Ask the Editor: Our methods


NICK EICHER, HOST: Today is Friday, November 2nd. Good morning! This is The World and Everything in It from member-supported WORLD Radio. I’m Nick Eicher.

MARY REICHARD, HOST: And I’m Mary Reichard. Once a month, we devote time to answer common questions about how and why we do things the way we do. Managing editor J.C. Derrick is here to explain our methods.

J.C. DERRICK, MANAGING EDITOR: We get a wide range of questions about our process and content here at WORLD Radio.

Some of them are easy—like, “How do you get your transcripts posted so quickly?” The answer is that we mostly use an automated transcription service at Temi.com. It turns audio files into transcripts in minutes. Then Kristen Flavin corrects, formats, and posts them to our site, worldandeverything.org.

Other questions are a little harder. One listener recently wanted to know why we didn’t put a disclaimer after an interview, saying it did not represent the views of WORLD.  

Well, that would mean putting disclaimers on a lot of segments. Our job as reporters is to bring you the news. And our commitment is to do that from a Biblical worldview.

In a commentary last year, WORLD Editor in Chief Marvin Olasky talked about one of the ways we do that: We use a whitewater rapids metaphor to classify news stories.

A Class 1 rapids is something clearly spelled out in the Bible—such as the value of human life, or the sinfulness of adultery and murder.

Classes 2 through 5 offer varying degrees of Biblical clarity. And at the other end of the spectrum, a Class 6 is a story without scriptural guidance. Specific trade deals, for example.

“But wait!” I can hear regular listeners saying. Didn’t Cal Thomas just last month take a position on the new U.S.-Mexico-Canada trade deal?

Well, yes, he did. And that brings us to an important point. We’re journalists, not activists, so most of our segments are not meant to express an editorial position. But this is especially true for commentaries.

Our commentators may or may not be articulating WORLD’s editorial position. And they’re certainly not representing the views of every member of the staff. It is that person’s opinion, hopefully presented in a way that will make you think—whether or not you agree.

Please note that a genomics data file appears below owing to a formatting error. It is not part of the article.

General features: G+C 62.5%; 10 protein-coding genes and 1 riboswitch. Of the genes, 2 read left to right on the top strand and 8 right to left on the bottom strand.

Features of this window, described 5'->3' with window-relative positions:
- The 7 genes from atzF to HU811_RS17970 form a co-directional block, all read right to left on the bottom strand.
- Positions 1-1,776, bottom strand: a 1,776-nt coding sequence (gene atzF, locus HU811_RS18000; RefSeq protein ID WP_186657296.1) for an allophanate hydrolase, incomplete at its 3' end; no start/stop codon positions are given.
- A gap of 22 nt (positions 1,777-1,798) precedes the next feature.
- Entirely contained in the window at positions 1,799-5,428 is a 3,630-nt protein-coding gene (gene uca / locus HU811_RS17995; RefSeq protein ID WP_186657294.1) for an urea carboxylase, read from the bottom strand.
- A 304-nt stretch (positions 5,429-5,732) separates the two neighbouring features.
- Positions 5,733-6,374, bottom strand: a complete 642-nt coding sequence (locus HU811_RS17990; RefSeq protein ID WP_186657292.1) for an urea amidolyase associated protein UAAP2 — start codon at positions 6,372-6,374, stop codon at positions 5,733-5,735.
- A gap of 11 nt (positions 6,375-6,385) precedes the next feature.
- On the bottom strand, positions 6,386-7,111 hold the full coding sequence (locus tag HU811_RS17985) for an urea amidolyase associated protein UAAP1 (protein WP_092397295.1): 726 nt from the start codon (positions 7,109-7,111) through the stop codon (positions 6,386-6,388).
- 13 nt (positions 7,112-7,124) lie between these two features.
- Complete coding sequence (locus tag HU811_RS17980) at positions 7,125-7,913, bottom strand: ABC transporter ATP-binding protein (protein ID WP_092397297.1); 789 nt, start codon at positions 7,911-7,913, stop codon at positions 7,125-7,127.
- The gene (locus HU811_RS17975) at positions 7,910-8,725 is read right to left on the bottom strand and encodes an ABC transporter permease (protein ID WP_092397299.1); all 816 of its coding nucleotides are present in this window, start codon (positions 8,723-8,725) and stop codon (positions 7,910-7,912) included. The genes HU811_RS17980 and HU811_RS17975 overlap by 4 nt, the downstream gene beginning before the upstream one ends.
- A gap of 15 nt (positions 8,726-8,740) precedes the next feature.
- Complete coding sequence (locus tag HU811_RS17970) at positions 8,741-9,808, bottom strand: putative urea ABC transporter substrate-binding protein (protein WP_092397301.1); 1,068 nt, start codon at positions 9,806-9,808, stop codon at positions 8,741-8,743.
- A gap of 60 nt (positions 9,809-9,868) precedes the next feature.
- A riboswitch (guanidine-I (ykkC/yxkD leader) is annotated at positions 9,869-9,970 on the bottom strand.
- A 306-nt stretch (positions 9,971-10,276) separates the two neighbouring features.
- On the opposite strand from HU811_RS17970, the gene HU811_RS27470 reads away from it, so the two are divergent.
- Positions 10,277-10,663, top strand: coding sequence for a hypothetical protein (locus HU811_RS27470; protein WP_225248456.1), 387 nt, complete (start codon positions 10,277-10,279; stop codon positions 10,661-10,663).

In many ways our team is a microcosm of the body of Christ. We hold differing views on baptism, Calvinism, and, yes, politics.

There’s no Biblical mandate to support the U.S.-Mexico-Canada agreement. But there’s no mandate to oppose it, either. Faithful Christians can disagree.

What unites our staff is faith in Christ—as defined in the Nicene Creed—and journalism guided by God’s inerrant Word.

That brings us to story selection and program structure. You may have noticed we have four segments: The newscast, news features, soft features, and commentary.

But how do we decide what to cover? Once again, Marvin has designed a helpful system for us—an acronym we call LEAPFOR.

L stands for life.

E stands for education.

A stands for the arts.

P stands for poverty.

F stands for family—including human sexuality.

O stands for origins—meaning how the world came into being.

R stands for religious freedom.

You could add religion and race relations as two additional Rs. These are all issues where the Biblical worldview has huge implications for believers. That’s why we emphasize them.

We don’t get every decision right, but we use these tools to accomplish our mission: Biblically objective journalism that informs, educates, and inspires.

For WORLD Radio, I’m J.C. Derrick.


WORLD Radio transcripts are created on a rush deadline. This text may not be in its final form and may be updated or revised in the future. Accuracy and availability may vary. The authoritative record of WORLD Radio programming is the audio record.

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